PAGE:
Bank of Ireland has posted an underlying profit before tax of €376 million for the first half of the year - down on the €500m reported this time last year.
The financier remains the largest lender to the Irish economy, with a 23% share of the mortgage market here.
The bank announced new lending of €1 billion on the Irish mortgage market.
Bank of Ireland also reported new lending of €7.7bn, which was in line with last year.
There was €1.5bn worth of new lending on the small and medium-sized enterprise market.
It also reported an impairment charge of €79m for the six month period.
BoI chief executive Francesca McDonagh said the group continued to grow the loan book while maintaining "risk and commercial discipline".
She said the lender was still committed to the target it set out a year ago of 20% growth in the loan book between 2018 and 2021, despite a change to the external environment.
"The interest rate environment is expected to be lower for longer. Not withstanding that, we're seeing strong growth in our business."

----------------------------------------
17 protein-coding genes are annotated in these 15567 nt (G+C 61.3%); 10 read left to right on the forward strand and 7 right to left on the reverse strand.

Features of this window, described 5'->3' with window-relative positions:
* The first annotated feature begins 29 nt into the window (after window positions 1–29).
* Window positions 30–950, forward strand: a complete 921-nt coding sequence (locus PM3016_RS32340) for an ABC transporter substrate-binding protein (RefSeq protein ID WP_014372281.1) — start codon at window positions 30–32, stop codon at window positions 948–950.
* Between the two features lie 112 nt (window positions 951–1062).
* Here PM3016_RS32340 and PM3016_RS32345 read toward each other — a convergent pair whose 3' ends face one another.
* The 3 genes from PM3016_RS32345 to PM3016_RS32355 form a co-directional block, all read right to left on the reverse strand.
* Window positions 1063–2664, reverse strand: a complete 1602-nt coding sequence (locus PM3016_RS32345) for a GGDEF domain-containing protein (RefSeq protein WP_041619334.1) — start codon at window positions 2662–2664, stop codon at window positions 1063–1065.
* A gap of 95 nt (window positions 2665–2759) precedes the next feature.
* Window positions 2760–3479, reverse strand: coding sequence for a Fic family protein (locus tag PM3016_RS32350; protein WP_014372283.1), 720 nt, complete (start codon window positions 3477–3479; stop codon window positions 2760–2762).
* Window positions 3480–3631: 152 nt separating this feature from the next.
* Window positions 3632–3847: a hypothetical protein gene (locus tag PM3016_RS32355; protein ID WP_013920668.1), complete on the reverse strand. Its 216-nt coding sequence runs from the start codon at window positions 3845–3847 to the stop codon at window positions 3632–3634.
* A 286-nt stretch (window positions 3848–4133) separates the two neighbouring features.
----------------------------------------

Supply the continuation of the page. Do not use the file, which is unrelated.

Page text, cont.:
"We're seeing more uncertainty about Brexit. Listening to the emotional rhetoric, it's pointing to greater risk," she said.
Ms McDonagh said the bank was nonetheless committed to its UK business, where it has had a presence for over 40 years, and was 'comfortable' with its diversification in the market there.
"It's a high quality business. We did talk a year ago about re-positioning parts of that portfolio and we've done that. We sold some of the portfolio, such as the UK credit card business. We've also invested and grown."
The lender reported that it had reduced its non-performing loan volume to 5.3% of its total book and was on course to get that below its target of 5% by the end of the year.
Francesca McDonagh said that didn't necessarily involve further loan sales.
However, she said all options remained at the bank's disposal, including loan sales.
"In order to get our NPEs (non-performing exposures) to sub 5%, we need to reduce by around €300-350 million. Working with our customers should get us there, but all options remain on the table in terms of securitisations or loan sales because reducing NPEs is good for the bank as well as for the broader economy," she concluded.